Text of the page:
Well, there are couple of ways LAFC's stadium announcement this week could end up going.
(1) Out of nowhere, LAFC has gone from a cattle call of tone-deaf ineptitude to pulling off one of the great sports coups in recent history. LAFC is now a force to reckoned with on the American sports landscape, not just in MLS.
(2) The other shoe is going to drop on this like an extinction-level event.
I'm not prepared to live in a world where (1) might be the case, but I'm afraid we can't rule it out.
This isn't the first time, and won't be the last time, that Don Garber and several other starry-eyed real estate mavens have presented us with a cartoon of a soccer stadium and asked us to take a voyage on the Starship of the Imagination. By the way, I've often thought there should be an exhibition of Great Soccer Stadium Renderings Throughout History, but I realized that no man-made building could hold that many pictures. Until a shovel hits the dirt, it's basically hot air and murdered electrons.
And this is LAFC we're talking about. An ownership group that reads more like a list of emergency substitutes for "Hollywood Squares" is going to do something useful with the LA Sports Arena site? Admittedly, a smoking crater would be an upgrade at this point - and LAFC seems like exactly the people to provide one.
I was also malexcited to note that among the many luminaries present at the announcement, apparently no one was present representing the University of Southern California - the entity that now controls the Coliseum complex. LAFC announced a "preliminary agreement" with USC, which could mean literally anything, or nothing.
At the time of the announcement, the Coliseum website had not troubled itself with the news, preferring to focus on the upcoming Los Angeles Temptation season. They have since posted their own press release, and, well, if anything it's a bit wistful:
"....But change and opportunity are inevitable in a day, an age, and an industry that must reinvent itself. The University of Southern California, managing the Sports Arena on behalf of the Coliseum Commission, has entered into negotiations with the Los Angeles Football Club (LAFC) to have LAFC build a modern, 22,000 seat, state-of-the-art soccer stadium on the Arena site, as the future home of a Major League Soccer franchise.
In light of the current negotiations, the Sports Arena is currently taking booking inquiries only through February 2016; as the process for developing the LAFC soccer stadium plays out, we will update this date accordingly."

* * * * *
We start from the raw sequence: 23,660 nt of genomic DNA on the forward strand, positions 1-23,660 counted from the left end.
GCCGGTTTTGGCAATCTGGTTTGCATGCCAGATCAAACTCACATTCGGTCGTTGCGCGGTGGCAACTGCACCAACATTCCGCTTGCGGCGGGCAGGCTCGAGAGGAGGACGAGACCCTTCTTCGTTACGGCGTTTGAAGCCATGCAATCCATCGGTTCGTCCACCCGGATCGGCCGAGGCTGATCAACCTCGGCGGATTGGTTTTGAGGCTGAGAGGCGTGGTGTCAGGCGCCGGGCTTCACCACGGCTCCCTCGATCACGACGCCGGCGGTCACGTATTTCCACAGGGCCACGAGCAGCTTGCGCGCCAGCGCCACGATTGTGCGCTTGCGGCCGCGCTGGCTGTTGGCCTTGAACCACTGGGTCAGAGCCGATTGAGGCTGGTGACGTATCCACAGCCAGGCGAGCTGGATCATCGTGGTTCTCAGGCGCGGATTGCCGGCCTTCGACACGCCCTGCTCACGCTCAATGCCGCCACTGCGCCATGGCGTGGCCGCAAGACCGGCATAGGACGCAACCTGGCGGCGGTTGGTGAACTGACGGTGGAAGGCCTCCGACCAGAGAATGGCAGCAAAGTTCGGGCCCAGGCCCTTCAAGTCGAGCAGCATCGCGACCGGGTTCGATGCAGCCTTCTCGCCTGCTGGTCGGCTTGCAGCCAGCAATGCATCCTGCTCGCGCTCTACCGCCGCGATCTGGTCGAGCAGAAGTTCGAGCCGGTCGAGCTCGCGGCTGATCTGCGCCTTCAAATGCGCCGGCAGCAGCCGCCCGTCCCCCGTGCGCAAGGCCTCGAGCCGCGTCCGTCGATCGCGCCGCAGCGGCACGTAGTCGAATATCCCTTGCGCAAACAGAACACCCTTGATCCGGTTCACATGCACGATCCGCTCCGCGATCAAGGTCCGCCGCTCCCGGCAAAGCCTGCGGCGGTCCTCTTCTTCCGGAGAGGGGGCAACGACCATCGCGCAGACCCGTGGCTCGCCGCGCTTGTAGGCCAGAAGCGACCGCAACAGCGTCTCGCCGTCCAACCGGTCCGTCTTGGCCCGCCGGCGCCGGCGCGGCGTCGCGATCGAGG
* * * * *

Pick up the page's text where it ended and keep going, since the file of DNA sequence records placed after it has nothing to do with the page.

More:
But USC does seem to be on board with the idea. Joe Furin, General Manager of the Coliseum and Sports Arena, clarified the University's role in the proposed stadium:
"The Coliseum Commission (made up of City, County and State representatives) was formed in 1945 to manage on behalf of the State, the Coliseum property and land, and also the Arena property and land when the Arena was built in 1959…
In 2013, the University signed a long-term lease (98 years, through 2111) with the Commission and the State to manage the properties and the land.
So, the University is entering into a land-lease agreement with LAFC; USC’s relationship to LAFC would be one of landlord/tenant."
And, in Jeff Carlisle's article, LAFC's Tom Penn declarified things further:
"Team president Tom Penn explained that the club's lease agreement with USC is for 98 years and 'is the equivalent of ownership.'
'We control 100 percent of what happens on that land, we control 100 percent of the revenues, we take on 100 percent of the risk associated with it,' he said.
Penn added that USC would have some access to the stadium for some varsity women's sports."
Furin and Penn seem to have somewhat differing views on who has final say on what - and, since Penn's statement is internally inconsistent (if USC has access to the stadium for its sports, how is that 100% control? Would LAFC get the revenues from parking for USC events?), one imagines USC has retained quite a bit of control over this project. Which is all well and good, until LAFC decides it would like to schedule home games in September, October and November while the USC football team is in town.
It also seems like USC believes the process has barely begun, while LAFC is acting like it's all over but the Messi signing.
But this is a good deal farther than I, for one, imagined LAFC getting with state, city, county, and university. Maybe next they'll do something even more amazing, like come up with an advertising campaign that doesn't involve putting a red filter over Portland Timbers fans.
In other news, MLS and David Beckham's non-existent team in Miami now has to compete with a non-existent NASL team. The situation in Miami is quite a problem. But, and this is something for which I thank the Lord every day, it is not my problem.